This morning started off with me pottering in my, ahem, garden reading a Gordianus (roman detective novel) and being all decadent and sun loving - what else would you expect from a classics degree owning rakish n'eer-do-well.
The reading, and listening to the excellent 6 music, was interrupted by the appearance of a white butterfly loving the clover and ragwort in my wildlife friendly but landlord despised garden. Determined to try and get some half decent butterfly pics, there then followed ten minutes of attempting to jump quietly from spot to spot to try and get a shot of the damn thing, until I managed to get it above my head on my downstairs neighbour's Buddleiah. You'll see this in a second. Pretty sure it was a small white.
Out running an hour and a half later, the town was alive with butterflies - the so called "Summer Flush" I believe. Both kinds of white everywhere, Common Blue in my garden and London Road Lake, Speckled Woods on Clay Lane, and then in Beacon Hill Reserve, well...Large Whites, Brimstones (saw two, doubling my number for the year, odd when I saw so many Spring 2010), Ringlets, Gatekeepers - out in force today for first time all year and very similar to Meadow Browns but I think smaller and with a sort of dartier pattern on the wings - and then over in the Beacon Hill butterfly park by the weird gas sunstation, Peacocks, Small Torties and Red Admirals.
I'd forgotten how large red admirals are, as large as Brimstones which I'd previously mentally tagged as the largest common butterfly I see, and really fast powerful flyers as well, like the Mako Shark of the lepidotera...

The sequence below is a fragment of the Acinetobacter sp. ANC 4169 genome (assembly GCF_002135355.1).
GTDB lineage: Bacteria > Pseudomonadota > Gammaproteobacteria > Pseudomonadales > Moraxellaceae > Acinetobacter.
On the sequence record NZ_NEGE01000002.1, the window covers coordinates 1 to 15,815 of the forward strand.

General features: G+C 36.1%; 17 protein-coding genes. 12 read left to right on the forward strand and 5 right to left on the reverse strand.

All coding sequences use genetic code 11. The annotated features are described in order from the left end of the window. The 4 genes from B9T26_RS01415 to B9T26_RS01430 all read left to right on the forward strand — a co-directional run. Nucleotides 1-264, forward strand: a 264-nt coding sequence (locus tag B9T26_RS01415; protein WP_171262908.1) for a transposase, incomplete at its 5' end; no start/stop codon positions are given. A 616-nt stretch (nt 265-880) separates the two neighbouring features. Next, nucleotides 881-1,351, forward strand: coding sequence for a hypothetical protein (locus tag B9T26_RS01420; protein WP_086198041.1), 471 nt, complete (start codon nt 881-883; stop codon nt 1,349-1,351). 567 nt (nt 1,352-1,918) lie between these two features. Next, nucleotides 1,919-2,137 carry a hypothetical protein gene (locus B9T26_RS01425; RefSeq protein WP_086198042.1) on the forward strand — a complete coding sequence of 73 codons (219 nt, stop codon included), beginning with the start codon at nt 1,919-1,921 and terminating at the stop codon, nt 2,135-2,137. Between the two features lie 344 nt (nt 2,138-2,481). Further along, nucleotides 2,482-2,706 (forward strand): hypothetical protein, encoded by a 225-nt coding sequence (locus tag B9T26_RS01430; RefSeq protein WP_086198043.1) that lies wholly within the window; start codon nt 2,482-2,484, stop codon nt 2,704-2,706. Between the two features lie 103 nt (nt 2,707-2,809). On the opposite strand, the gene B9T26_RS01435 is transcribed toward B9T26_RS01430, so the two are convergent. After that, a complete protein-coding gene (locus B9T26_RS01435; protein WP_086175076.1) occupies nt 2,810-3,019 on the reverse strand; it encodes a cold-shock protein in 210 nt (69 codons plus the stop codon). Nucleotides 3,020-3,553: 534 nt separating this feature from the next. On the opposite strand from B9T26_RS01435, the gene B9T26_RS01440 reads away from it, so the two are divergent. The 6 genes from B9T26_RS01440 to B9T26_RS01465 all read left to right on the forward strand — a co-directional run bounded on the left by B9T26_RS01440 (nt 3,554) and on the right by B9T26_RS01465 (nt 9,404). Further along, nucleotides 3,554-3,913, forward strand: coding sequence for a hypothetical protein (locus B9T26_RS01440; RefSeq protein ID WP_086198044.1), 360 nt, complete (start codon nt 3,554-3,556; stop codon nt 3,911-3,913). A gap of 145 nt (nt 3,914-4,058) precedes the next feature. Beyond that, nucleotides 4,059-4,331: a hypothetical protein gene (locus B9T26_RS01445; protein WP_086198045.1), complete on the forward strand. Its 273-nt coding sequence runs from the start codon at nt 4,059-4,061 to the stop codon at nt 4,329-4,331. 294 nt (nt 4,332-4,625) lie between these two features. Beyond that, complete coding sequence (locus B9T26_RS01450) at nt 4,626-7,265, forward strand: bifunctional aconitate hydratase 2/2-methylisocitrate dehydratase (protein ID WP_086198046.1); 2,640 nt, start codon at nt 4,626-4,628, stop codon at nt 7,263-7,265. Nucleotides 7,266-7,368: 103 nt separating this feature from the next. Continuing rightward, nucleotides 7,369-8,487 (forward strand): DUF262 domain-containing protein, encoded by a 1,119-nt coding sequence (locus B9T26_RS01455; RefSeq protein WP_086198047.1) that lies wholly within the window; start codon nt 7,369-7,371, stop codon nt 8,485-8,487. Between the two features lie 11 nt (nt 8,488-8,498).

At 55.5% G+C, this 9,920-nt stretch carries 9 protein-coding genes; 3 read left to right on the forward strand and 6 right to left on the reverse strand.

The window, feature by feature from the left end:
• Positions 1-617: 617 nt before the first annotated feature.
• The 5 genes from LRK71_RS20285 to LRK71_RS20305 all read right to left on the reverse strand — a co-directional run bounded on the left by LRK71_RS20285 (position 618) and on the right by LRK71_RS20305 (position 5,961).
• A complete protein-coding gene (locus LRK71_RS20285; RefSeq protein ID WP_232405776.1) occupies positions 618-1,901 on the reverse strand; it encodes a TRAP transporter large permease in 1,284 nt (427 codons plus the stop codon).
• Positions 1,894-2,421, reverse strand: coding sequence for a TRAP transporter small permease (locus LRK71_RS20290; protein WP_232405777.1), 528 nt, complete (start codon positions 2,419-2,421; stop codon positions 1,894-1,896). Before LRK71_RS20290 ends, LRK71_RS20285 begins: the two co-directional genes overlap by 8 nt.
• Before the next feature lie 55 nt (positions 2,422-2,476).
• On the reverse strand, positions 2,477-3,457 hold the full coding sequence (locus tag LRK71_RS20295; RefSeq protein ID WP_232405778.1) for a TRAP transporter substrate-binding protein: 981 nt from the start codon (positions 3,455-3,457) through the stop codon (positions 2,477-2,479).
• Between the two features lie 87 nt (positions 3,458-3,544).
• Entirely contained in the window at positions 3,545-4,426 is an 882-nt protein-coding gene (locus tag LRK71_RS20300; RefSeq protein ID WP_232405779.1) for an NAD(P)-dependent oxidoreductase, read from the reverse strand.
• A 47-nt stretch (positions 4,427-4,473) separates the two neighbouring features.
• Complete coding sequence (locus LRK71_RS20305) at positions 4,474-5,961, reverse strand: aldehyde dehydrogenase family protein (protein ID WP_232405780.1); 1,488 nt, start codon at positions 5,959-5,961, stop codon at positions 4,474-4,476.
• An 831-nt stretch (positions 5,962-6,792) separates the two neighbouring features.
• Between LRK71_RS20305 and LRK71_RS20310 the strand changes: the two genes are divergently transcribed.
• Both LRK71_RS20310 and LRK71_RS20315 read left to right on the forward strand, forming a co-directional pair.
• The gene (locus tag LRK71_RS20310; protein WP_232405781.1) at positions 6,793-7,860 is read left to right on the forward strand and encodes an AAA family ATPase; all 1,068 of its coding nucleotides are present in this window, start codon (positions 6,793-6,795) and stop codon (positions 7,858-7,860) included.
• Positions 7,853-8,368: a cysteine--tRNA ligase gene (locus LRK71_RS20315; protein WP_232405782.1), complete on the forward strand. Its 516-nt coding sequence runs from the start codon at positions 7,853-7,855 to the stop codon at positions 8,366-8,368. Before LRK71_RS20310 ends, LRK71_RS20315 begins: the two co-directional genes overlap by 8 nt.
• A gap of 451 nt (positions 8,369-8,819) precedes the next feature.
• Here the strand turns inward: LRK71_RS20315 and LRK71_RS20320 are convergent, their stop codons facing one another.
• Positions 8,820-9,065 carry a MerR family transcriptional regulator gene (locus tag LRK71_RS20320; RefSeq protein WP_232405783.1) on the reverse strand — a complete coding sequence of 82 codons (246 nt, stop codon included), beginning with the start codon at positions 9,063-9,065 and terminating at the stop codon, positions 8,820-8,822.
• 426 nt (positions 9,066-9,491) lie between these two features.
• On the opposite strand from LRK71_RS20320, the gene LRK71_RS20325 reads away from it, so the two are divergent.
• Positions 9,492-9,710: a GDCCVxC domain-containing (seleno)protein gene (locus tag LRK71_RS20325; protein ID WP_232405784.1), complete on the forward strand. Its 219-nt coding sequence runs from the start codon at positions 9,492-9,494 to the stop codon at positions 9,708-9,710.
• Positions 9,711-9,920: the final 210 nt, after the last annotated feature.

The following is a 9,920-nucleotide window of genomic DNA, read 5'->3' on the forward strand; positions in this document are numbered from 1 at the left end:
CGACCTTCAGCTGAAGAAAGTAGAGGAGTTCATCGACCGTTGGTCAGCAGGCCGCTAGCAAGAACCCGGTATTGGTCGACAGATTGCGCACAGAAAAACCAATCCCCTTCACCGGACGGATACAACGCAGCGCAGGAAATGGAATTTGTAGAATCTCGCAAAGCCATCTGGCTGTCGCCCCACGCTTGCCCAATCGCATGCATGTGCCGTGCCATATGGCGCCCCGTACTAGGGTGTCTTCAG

Anyway, I was determined to take some photos of all these beautiful flutterers, so after watching Tour de France stuff, jumped back on my creaky bike, and spent a frustrating but fun hour following the damn flying things from stand of Buddleiah to Buddleiah (and some other yellow flowers), and don't forget I'm trying to take pics on my bloody mobile phone, so I'm not Simon bloody King. In short, Peacocks are just that, peacocks! They pose for the camera very readily! Commas are suprisingly easy too. But Red Admirals barely stop for a second, and Small Torts twitch in a frenzy in their brief feeding stops.
Get out to that corner of Beacon Hill folks, if you are doing the butterfly count or want to show your kids some. Or, for different species like the Gatekeepers or Ringlets, go to the corner where the path enters the nursery on the other side. Just enjoy the butterflies, and the flowers, and everything else.